August 28. China selling treasury reserves = reverse QE >>>bond yields should FALL

–US interest rates were almost unchanged yesterday despite a 10% jump in oil and a related bounce in stocks (SPX +2.4%).  Q2 GDP was much stronger than expected at 3.7%, though Atl Fed GDP now is tracking Q3 currently at just 1.4%.  Today’s new includes Personal Income and Spending (both expected +0.4) with Core PCE prices +0.1.  The KC Fed’s Jackson Hole Conference has begun.  On Saturday there’s a panel consisting of Carney, Constancio, Fischer and Rajan on global inflation dynamics.
–There’s a lot more press about China selling treasuries, and hand wringing about what would happen in China sold its $1.1 trillion in holdings.  A bit overdone.  Just remember this: in the US, with QE bond buying programs, STOCKS go up and BONDS go down.  Without the overt government purchases, bond yields tended to fall because the economy was seen as fragile, and inflation expectations actually fell.  Yes, $1 trillion is a lot of money.  But why would China completely sell down reserves?  It’s a lot easier to simply let the yuan depreciate, which is disinflationary for the global economy.  To put China’s reserves in another perspective, they’re about the same size is student loan debt in the US, which is in default to the tune of 17%.  What’s the bigger problem?  That China might pare back reserves or that $1 trillion of paper is valued a LOT lower than the government is carrying it?  I think US auto loans are right $1 trillion as well.   Inflation and growth are the main determinants of interest rates; the effects of China selling are likely ‘transitory’, to use one of the Fed’s favorite words.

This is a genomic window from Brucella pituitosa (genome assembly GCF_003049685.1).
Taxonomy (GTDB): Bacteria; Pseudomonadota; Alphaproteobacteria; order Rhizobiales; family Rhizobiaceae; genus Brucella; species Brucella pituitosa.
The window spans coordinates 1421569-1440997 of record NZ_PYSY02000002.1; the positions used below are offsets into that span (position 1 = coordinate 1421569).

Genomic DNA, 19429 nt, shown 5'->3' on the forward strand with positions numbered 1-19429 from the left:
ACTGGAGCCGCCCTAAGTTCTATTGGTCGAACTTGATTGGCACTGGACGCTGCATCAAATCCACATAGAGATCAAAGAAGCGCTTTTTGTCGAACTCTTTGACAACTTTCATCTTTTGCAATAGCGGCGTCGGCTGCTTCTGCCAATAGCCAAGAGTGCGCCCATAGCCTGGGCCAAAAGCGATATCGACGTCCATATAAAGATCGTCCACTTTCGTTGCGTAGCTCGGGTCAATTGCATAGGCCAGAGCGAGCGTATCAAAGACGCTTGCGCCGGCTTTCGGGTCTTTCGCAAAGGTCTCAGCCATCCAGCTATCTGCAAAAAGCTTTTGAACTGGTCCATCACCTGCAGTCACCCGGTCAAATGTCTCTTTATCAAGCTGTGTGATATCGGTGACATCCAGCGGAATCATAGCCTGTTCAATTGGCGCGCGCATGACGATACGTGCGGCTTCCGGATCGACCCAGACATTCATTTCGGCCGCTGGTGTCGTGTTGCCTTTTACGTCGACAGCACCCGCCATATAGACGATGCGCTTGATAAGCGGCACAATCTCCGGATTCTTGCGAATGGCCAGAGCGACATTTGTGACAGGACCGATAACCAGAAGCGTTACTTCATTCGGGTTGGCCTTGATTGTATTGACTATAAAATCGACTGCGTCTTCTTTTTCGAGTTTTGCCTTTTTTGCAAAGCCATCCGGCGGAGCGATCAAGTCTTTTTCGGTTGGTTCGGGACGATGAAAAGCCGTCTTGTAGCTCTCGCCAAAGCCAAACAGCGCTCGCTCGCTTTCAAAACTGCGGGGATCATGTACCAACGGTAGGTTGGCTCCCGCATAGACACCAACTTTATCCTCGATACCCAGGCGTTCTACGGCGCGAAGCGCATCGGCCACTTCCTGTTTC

–Hilsenrath piece yesterday afternoon says many global central bankers and pundits are urging the Fed to hike and get it over with…   Not going to happen in September.

Posted on August 28, 2015 at 5:05 am by alexmanzara · Permalink
In: Eurodollar Options

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